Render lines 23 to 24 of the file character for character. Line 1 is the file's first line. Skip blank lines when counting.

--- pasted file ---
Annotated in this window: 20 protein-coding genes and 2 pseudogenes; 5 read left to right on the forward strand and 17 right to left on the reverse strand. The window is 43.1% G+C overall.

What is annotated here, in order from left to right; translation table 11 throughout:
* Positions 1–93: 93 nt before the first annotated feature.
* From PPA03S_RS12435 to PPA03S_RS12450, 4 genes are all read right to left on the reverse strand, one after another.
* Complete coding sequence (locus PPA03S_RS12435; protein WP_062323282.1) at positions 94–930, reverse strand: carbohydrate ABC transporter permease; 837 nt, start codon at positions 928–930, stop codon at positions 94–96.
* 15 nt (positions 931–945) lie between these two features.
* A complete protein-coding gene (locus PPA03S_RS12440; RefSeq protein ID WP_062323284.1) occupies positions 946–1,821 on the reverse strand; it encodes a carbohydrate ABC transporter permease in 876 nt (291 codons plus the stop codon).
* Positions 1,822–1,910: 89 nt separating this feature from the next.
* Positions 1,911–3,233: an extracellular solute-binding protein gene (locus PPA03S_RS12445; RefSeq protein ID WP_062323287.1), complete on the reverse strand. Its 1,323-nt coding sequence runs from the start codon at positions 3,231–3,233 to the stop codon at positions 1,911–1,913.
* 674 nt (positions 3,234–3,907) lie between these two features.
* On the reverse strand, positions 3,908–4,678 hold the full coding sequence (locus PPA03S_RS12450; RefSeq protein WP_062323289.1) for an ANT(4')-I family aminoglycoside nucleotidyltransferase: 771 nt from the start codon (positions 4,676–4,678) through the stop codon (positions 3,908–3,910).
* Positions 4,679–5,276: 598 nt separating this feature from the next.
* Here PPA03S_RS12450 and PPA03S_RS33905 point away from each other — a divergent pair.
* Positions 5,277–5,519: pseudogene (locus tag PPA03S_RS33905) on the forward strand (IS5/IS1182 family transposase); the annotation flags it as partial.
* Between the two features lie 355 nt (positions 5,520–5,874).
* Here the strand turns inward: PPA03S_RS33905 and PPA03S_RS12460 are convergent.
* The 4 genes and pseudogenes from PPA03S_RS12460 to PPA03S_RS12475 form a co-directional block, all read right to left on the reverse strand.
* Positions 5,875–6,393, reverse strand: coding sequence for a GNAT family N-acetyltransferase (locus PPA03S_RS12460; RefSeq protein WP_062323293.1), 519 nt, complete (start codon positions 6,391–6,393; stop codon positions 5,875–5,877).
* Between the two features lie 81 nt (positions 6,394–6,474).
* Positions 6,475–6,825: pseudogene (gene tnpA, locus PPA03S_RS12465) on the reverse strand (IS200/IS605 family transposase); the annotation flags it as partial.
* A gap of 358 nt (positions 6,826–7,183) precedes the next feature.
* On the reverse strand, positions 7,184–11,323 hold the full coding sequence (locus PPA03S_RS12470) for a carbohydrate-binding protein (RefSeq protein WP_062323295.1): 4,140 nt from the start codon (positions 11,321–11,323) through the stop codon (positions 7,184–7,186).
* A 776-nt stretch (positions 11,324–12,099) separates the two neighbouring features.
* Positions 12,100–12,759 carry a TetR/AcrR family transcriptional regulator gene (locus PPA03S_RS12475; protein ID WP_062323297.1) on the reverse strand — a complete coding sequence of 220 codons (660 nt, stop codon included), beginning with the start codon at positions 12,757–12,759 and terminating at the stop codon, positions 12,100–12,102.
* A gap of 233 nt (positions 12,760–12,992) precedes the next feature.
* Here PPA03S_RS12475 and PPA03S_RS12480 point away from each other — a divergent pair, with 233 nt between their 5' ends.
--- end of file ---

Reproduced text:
* A 776-nt stretch (positions 11,324–12,099) separates the two neighbouring features.
* Positions 12,100–12,759 carry a TetR/AcrR family transcriptional regulator gene (locus PPA03S_RS12475; protein ID WP_062323297.1) on the reverse strand — a complete coding sequence of 220 codons (660 nt, stop codon included), beginning with the start codon at positions 12,757–12,759 and terminating at the stop codon, positions 12,100–12,102.